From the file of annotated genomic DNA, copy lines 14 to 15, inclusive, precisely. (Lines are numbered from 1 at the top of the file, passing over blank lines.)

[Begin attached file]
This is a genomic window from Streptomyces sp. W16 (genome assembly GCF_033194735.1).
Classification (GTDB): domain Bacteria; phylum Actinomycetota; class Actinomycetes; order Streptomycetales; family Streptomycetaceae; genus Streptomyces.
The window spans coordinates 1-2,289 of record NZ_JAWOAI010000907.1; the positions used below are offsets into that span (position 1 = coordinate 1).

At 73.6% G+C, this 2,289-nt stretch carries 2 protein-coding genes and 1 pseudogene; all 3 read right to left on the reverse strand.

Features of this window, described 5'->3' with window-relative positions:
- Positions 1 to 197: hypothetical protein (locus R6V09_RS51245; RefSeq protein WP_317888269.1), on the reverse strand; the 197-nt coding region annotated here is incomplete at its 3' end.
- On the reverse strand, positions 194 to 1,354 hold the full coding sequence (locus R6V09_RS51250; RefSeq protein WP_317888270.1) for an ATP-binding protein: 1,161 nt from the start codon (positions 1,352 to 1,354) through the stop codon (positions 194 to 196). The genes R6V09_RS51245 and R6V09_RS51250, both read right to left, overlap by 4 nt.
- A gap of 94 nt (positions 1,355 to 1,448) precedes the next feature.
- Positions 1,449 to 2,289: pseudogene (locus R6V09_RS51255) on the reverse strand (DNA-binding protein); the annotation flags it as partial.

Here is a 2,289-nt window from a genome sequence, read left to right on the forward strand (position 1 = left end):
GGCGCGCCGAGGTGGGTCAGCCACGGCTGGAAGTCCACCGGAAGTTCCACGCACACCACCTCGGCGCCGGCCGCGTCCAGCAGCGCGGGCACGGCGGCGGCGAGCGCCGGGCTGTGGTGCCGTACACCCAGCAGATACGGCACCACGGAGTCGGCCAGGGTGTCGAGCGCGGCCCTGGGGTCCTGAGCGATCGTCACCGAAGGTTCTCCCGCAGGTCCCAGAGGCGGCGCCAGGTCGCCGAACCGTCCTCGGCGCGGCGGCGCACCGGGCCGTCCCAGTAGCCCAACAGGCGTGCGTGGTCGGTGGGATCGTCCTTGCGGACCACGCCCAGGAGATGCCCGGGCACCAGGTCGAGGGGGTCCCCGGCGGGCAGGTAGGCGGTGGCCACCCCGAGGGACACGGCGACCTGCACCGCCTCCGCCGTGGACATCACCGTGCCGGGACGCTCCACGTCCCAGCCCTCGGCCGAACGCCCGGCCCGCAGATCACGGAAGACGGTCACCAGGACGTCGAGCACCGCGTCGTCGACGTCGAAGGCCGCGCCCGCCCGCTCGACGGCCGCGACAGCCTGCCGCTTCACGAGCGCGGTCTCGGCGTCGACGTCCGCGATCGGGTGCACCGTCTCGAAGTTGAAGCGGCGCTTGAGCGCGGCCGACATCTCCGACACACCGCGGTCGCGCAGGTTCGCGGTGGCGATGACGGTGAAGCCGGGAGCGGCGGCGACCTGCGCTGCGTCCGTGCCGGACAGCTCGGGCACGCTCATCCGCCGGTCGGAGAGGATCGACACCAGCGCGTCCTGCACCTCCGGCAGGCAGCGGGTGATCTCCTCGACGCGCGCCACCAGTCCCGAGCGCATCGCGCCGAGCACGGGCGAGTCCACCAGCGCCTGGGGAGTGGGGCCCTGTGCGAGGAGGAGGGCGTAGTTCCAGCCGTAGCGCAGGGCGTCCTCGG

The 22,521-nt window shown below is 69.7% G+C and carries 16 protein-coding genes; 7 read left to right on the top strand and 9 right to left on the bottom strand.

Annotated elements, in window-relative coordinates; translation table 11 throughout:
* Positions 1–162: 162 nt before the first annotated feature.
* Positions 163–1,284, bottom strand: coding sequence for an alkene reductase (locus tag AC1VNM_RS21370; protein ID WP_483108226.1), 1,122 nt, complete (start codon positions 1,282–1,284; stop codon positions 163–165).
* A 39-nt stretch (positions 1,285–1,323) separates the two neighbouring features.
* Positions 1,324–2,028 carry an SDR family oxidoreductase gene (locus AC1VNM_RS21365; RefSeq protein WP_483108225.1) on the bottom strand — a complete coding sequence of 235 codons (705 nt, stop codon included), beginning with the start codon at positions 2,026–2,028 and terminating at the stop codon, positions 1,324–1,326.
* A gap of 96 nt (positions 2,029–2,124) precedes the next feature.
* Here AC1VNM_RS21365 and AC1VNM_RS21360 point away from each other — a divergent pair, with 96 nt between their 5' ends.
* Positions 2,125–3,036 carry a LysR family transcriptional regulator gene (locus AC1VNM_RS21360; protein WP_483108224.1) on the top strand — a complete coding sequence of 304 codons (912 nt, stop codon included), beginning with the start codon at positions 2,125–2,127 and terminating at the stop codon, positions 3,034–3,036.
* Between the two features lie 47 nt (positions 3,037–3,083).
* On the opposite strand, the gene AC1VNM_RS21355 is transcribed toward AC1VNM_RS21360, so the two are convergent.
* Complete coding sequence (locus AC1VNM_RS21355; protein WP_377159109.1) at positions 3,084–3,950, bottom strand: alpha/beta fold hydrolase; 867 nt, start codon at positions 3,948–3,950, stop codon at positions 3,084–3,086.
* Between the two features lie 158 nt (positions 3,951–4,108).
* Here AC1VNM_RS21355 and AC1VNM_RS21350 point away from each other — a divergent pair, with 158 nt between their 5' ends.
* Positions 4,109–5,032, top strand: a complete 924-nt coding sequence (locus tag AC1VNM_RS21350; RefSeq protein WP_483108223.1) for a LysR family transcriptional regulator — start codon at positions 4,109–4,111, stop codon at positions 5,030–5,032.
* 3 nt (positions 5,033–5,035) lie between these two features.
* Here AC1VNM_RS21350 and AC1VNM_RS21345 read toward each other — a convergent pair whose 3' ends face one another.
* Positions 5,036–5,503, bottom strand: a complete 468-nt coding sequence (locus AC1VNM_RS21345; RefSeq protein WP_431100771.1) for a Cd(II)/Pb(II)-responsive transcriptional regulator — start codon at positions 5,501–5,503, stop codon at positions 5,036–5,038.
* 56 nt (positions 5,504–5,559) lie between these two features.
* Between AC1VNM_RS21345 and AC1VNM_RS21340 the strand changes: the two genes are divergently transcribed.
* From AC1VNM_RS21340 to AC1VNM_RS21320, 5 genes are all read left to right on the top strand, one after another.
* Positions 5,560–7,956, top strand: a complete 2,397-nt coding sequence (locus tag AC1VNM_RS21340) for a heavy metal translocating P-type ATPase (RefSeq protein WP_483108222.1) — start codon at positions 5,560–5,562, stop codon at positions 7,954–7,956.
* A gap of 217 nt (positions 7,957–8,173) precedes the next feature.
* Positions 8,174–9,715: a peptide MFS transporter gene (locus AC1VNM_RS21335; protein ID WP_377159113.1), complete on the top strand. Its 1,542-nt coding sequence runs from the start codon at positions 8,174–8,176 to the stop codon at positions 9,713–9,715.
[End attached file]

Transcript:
* Positions 1–162: 162 nt before the first annotated feature.
* Positions 163–1,284, bottom strand: coding sequence for an alkene reductase (locus tag AC1VNM_RS21370; protein ID WP_483108226.1), 1,122 nt, complete (start codon positions 1,282–1,284; stop codon positions 163–165).